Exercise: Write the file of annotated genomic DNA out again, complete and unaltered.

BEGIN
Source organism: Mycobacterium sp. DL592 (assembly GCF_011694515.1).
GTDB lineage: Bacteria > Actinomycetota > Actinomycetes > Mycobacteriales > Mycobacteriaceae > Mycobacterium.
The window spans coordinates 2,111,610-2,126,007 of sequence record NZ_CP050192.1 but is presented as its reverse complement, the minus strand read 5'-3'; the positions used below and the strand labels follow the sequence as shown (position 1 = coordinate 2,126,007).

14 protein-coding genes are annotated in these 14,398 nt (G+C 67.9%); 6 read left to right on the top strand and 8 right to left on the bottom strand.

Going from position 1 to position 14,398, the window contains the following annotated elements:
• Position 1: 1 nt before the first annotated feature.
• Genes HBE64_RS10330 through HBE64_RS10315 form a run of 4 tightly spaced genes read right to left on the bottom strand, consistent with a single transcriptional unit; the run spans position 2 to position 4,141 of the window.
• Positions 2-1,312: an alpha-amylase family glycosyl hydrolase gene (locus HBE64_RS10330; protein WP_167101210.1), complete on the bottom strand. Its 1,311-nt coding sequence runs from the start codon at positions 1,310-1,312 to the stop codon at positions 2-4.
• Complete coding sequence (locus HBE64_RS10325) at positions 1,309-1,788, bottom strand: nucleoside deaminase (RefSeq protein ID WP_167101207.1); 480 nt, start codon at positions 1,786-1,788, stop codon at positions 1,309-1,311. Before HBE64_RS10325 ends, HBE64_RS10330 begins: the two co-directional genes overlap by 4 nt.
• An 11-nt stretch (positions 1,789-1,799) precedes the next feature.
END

Source organism: Mycobacterium sp. DL592 (assembly GCF_011694515.1).
GTDB lineage: Bacteria > Actinomycetota > Actinomycetes > Mycobacteriales > Mycobacteriaceae > Mycobacterium.
The window spans coordinates 2,111,610-2,126,007 of sequence record NZ_CP050192.1 but is presented as its reverse complement, the minus strand read 5'-3'; the positions used below and the strand labels follow the sequence as shown (position 1 = coordinate 2,126,007).

14 protein-coding genes are annotated in these 14,398 nt (G+C 67.9%); 6 read left to right on the top strand and 8 right to left on the bottom strand.

Going from position 1 to position 14,398, the window contains the following annotated elements:
• Position 1: 1 nt before the first annotated feature.
• Genes HBE64_RS10330 through HBE64_RS10315 form a run of 4 tightly spaced genes read right to left on the bottom strand, consistent with a single transcriptional unit; the run spans position 2 to position 4,141 of the window.
• Positions 2-1,312: an alpha-amylase family glycosyl hydrolase gene (locus HBE64_RS10330; protein WP_167101210.1), complete on the bottom strand. Its 1,311-nt coding sequence runs from the start codon at positions 1,310-1,312 to the stop codon at positions 2-4.
• Complete coding sequence (locus HBE64_RS10325) at positions 1,309-1,788, bottom strand: nucleoside deaminase (RefSeq protein ID WP_167101207.1); 480 nt, start codon at positions 1,786-1,788, stop codon at positions 1,309-1,311. Before HBE64_RS10325 ends, HBE64_RS10330 begins: the two co-directional genes overlap by 4 nt.
• An 11-nt stretch (positions 1,789-1,799) precedes the next feature.